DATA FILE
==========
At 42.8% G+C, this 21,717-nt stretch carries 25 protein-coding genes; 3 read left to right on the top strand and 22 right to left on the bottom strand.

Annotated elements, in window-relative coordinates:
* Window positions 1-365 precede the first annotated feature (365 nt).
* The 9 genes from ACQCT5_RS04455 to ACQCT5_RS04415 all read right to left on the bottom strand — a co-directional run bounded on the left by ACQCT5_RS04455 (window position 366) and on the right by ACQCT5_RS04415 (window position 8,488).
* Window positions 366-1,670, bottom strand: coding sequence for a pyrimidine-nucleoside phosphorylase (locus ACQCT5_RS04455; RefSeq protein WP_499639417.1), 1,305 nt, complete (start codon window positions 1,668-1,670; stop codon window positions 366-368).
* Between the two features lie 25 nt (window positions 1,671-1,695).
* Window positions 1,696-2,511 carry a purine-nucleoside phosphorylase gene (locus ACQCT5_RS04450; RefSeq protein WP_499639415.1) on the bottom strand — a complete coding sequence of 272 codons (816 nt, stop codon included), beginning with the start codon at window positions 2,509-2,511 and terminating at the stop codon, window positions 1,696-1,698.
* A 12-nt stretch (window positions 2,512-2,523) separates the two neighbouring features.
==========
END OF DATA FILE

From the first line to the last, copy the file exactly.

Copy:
At 42.8% G+C, this 21,717-nt stretch carries 25 protein-coding genes; 3 read left to right on the top strand and 22 right to left on the bottom strand.

Annotated elements, in window-relative coordinates:
* Window positions 1-365 precede the first annotated feature (365 nt).
* The 9 genes from ACQCT5_RS04455 to ACQCT5_RS04415 all read right to left on the bottom strand — a co-directional run bounded on the left by ACQCT5_RS04455 (window position 366) and on the right by ACQCT5_RS04415 (window position 8,488).
* Window positions 366-1,670, bottom strand: coding sequence for a pyrimidine-nucleoside phosphorylase (locus ACQCT5_RS04455; RefSeq protein WP_499639417.1), 1,305 nt, complete (start codon window positions 1,668-1,670; stop codon window positions 366-368).
* Between the two features lie 25 nt (window positions 1,671-1,695).
* Window positions 1,696-2,511 carry a purine-nucleoside phosphorylase gene (locus ACQCT5_RS04450; RefSeq protein WP_499639415.1) on the bottom strand — a complete coding sequence of 272 codons (816 nt, stop codon included), beginning with the start codon at window positions 2,509-2,511 and terminating at the stop codon, window positions 1,696-1,698.
* A 12-nt stretch (window positions 2,512-2,523) separates the two neighbouring features.